Brenda Morehouse, Pembina Institute for Appropriate Development
Sunday, 18 Feb 2001
This is an exciting time for EcoAction.ca! Tomorrow, we launch our Green Power Action campaign in support of renewable energy. I’m at the office on a Sunday afternoon, not only to prepare this diary entry, but also to prepare for a video interview with Epress.ca first thing Monday morning. (Luckily, I have my dog, Lou, here to keep me company.) It has been a lot of work to pull together the Green Power Action campaign, and we drew on a range of expertise at the Pembina Institute to make it happen.
With this new campaign, the Institute is calling on federal and provincial governments in Canada to implement a comprehensive package of policy, legislation, and financial incentives that will strengthen both the demand and supply of renewable energy. In spite of clear indications that fossil fuel and nuclear energy are sunset industries, the federal and provincial governments continue to fund them at the expense of clean, renewable energy sources. As a result, Canadians are being denied access to cleaner air and new economic development opportunities. The numbers speak for themselves:
- $40.4 billion in direct federal spending on fossil fuels between 1970 and 1999
EcoAction.ca is a project I initiated at the Institute because it brings democracy closer to people. EcoAction.ca is part of a new generation of websites, where visitors can participate in direct action online. With just two clicks of your mouse, in less than a minute, you can make your views known to key government leaders. The Green Power Action campaign is going out to 65 federal and provincial leaders. EcoAction.ca is also a tool for grassroots groups or people anywhere who would like to help reduce the impact of energy use and who have an interest in climate change and air pollution issues. It offers a wealth of information on energy and environment issues and practical solutions to put us on a path toward a more sustainable future, as well as a newsroom with the latest scoop from around the world. Important information is combined with advocacy tools, such as downloadable climate change postcard and sticker campaigns, guides for engaging in meaningful discourse with political leaders, and much more. The quick and simple “two-click” action is meant to empower people to become more involved in advocacy over time. Some people participating in these campaigns are already full-time activists.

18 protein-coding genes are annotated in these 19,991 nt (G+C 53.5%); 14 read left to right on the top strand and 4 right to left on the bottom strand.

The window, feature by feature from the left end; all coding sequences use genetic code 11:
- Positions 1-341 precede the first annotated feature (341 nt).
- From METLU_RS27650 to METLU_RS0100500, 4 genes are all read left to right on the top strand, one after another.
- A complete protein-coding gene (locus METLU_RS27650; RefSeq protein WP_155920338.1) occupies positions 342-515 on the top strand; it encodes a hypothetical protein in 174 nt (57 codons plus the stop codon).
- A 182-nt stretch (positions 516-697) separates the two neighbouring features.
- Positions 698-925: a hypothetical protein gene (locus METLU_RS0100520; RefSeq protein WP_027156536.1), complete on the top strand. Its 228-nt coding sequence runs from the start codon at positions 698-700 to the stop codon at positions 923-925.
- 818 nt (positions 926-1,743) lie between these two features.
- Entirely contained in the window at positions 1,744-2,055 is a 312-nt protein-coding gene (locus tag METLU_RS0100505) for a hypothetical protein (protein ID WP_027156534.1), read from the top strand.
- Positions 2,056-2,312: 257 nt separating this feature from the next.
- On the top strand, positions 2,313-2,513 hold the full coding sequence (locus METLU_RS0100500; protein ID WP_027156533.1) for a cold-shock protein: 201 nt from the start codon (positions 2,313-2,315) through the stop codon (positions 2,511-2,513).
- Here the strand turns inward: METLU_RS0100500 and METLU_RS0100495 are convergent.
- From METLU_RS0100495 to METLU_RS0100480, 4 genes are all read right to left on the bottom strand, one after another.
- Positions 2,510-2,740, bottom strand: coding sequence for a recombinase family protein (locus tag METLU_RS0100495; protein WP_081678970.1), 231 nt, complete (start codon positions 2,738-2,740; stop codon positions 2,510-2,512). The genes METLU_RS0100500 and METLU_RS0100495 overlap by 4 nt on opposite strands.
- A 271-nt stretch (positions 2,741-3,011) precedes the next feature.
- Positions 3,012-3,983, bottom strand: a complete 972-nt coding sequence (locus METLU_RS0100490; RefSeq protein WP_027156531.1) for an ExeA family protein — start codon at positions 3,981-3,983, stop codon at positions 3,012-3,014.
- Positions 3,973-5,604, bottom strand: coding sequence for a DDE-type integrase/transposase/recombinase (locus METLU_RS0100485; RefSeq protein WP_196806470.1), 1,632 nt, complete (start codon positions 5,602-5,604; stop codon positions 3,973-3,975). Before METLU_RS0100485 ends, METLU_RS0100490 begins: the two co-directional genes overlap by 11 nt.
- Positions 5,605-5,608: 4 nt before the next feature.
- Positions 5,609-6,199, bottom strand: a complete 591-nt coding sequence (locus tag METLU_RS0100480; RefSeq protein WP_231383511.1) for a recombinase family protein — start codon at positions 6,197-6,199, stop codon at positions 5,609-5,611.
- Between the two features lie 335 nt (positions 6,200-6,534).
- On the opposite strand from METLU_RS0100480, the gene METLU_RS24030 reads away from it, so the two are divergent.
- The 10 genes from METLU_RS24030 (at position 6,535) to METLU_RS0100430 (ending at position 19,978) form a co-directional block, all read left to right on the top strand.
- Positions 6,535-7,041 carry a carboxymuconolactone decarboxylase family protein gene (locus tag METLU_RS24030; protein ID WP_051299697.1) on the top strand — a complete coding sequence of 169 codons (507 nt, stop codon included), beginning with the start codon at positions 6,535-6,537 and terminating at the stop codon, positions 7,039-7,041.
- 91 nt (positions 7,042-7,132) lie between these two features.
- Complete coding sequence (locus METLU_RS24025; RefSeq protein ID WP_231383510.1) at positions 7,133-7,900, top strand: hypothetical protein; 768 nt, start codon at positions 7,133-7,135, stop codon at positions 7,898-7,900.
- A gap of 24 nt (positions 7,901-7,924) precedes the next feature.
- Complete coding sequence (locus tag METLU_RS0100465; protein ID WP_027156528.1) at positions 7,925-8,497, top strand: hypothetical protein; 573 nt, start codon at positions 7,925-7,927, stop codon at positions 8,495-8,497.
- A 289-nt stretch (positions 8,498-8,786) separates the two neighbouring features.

Friday night, I was lucky enough to see Ralph Nader talk here in Ottawa about genetically modified organisms (GMOs). He also offered some excellent insight into advocacy work in general and how important it is that social-change movements run deep. It is not enough just to bring together a group of representatives from different factions to support your cause; the foundation has to be secure. And this means giving people the information necessary to make sound, rational choices, which is the foundation of democratic society. I found his speech very inspiring. I only hope that our work at EcoAction.ca can help to bring us closer to a real democracy, where people have a say in decision-making and the public interest comes first.
This weekend was rather busy, because I also did a workshop on Saturday for student teachers at the Global Education Networks, “Building Peace and Global Awareness in your Classroom,” with my colleague Heidi Lasi. It was an excellent opportunity to exchange ideas with some fresh minds about how to bring important environmental and social issues into classrooms. The Pembina Institute has some excellent resources for teachers, including EcoAction.ca, Climatechangesolutions.com, and the Climate Change Action & Awareness multimedia resource kit for the high school curriculum. We got some great feedback and new ideas.
The Pembina Institute for Appropriate Development is an energy and environment, research, and advocacy nonprofit group. Our focus is on minimizing human impacts on the planet through practical solutions. We have strong technical expertise and do some great policy work. The Institute hails from Alberta, Canada’s oilpatch, where we started out about 15 years ago working directly with the oil and gas industry to try to reduce their environmental impacts. This means that we have a strong community presence in that province, and that we continue to do some consulting-type advocacy work with industry.
I like the Institute’s grassroots history. Rob Macintosh, our founder, became involved in environmental activism in the town of Drayton Valley, Alberta, as a result of a dangerous natural gas blowout that caused nearby towns to be evacuated. He and another local resident managed to convince the industry to implement almost 100 important measures to avoid such catastrophes in the future, and Rob was thus empowered to start up the Pembina Institute. We now do a lot of national-level lobbying in Canada. You can learn more about our work at our website.